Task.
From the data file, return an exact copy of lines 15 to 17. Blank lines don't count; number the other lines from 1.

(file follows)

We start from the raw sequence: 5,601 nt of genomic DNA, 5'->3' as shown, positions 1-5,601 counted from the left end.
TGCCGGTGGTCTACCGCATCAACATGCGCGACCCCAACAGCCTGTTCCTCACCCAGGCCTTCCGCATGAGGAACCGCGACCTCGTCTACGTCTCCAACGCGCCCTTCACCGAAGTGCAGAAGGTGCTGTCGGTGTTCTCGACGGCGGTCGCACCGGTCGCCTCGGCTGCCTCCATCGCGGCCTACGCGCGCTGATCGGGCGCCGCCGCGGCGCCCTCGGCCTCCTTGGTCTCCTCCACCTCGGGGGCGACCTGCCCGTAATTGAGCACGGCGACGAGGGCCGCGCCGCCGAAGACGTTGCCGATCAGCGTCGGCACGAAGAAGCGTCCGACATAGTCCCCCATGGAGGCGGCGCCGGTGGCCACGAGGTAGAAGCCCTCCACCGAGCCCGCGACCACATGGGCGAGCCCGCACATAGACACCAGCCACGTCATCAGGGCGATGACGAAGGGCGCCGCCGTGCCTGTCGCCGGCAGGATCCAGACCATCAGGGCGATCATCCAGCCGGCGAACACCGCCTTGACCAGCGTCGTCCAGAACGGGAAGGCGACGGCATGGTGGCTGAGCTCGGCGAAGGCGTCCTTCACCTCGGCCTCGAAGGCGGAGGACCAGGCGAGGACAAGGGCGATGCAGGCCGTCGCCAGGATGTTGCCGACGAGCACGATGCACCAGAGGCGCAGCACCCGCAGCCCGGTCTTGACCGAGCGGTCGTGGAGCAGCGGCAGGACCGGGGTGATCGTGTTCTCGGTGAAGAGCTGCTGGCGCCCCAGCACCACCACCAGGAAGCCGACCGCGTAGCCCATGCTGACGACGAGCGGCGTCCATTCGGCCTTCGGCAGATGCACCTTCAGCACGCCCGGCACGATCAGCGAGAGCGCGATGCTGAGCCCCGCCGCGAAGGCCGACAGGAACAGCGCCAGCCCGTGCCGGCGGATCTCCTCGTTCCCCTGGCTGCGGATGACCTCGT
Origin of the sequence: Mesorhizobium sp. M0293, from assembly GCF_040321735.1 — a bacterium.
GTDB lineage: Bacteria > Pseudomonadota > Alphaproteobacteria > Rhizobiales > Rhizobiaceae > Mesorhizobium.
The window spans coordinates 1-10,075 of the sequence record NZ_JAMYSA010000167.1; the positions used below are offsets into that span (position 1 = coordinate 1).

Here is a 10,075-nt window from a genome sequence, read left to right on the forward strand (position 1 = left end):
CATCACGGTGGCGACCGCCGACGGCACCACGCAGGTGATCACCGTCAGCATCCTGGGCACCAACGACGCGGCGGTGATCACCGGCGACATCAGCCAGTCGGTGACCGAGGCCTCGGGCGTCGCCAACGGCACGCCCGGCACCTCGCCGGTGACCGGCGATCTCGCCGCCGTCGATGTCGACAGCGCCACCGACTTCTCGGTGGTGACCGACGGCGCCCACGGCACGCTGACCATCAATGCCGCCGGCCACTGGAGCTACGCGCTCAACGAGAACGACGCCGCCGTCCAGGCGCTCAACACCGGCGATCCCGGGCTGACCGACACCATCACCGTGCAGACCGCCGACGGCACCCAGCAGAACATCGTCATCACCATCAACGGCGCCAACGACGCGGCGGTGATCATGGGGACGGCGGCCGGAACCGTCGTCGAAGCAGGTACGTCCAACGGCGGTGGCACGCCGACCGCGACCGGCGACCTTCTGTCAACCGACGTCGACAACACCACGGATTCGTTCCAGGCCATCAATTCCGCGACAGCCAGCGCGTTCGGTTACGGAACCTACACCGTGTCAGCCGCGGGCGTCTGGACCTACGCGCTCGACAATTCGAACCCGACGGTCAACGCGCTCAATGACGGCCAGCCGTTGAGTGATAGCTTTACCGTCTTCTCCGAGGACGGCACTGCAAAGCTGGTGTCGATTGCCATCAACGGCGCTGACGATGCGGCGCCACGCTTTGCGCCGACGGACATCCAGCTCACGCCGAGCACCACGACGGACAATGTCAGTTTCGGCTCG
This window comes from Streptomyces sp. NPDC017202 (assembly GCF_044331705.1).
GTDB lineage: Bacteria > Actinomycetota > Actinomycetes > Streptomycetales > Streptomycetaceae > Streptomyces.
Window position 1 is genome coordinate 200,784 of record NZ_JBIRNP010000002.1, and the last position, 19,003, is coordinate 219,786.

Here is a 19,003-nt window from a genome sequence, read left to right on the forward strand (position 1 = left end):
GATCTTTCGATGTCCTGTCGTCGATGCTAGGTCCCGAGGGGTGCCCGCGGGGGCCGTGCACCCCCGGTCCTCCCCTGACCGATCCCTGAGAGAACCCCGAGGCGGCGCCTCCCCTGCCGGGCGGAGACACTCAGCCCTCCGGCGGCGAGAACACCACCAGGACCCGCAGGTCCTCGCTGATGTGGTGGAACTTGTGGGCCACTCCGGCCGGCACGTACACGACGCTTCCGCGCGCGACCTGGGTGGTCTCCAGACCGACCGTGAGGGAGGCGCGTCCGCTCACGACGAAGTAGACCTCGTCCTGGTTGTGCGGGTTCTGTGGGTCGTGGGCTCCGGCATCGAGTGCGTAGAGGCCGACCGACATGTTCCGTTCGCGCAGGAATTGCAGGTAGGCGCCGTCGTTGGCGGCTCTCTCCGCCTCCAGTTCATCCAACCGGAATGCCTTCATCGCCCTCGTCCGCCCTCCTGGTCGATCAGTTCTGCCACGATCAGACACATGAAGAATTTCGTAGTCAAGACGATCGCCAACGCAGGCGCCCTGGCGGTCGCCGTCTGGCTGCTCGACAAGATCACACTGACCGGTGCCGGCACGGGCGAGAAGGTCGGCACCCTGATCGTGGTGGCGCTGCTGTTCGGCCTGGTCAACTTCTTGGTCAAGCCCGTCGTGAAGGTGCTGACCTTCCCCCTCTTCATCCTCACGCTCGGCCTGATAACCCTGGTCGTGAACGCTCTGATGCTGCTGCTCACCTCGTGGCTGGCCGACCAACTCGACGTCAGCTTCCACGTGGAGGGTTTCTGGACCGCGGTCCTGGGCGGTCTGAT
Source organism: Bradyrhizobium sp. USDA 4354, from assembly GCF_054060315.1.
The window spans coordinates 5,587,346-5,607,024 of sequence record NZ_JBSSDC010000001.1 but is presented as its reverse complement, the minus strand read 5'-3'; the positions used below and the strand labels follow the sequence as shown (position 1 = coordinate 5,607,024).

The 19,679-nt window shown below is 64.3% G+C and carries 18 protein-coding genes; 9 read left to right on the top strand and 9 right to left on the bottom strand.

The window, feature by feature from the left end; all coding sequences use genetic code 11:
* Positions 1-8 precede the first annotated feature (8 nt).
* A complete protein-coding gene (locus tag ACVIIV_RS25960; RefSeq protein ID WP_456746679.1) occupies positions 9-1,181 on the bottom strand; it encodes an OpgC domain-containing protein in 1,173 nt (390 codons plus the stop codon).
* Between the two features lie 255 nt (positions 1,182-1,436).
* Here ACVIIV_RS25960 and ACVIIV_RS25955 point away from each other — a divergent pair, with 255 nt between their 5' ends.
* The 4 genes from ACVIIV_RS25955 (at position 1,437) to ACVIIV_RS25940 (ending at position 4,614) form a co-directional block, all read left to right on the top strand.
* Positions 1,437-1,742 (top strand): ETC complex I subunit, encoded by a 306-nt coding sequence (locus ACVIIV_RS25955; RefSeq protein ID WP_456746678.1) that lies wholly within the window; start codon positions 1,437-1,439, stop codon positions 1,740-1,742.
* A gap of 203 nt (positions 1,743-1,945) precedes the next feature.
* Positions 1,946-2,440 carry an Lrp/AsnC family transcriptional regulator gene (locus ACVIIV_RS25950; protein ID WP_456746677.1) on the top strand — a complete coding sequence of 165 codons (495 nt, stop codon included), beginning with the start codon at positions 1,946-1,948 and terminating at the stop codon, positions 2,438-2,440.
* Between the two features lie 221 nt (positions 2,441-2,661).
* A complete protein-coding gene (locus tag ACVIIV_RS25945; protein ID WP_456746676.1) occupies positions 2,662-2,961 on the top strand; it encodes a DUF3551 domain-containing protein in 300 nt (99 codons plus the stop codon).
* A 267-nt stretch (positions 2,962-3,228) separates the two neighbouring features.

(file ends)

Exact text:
The 19,679-nt window shown below is 64.3% G+C and carries 18 protein-coding genes; 9 read left to right on the top strand and 9 right to left on the bottom strand.

The window, feature by feature from the left end; all coding sequences use genetic code 11:
* Positions 1-8 precede the first annotated feature (8 nt).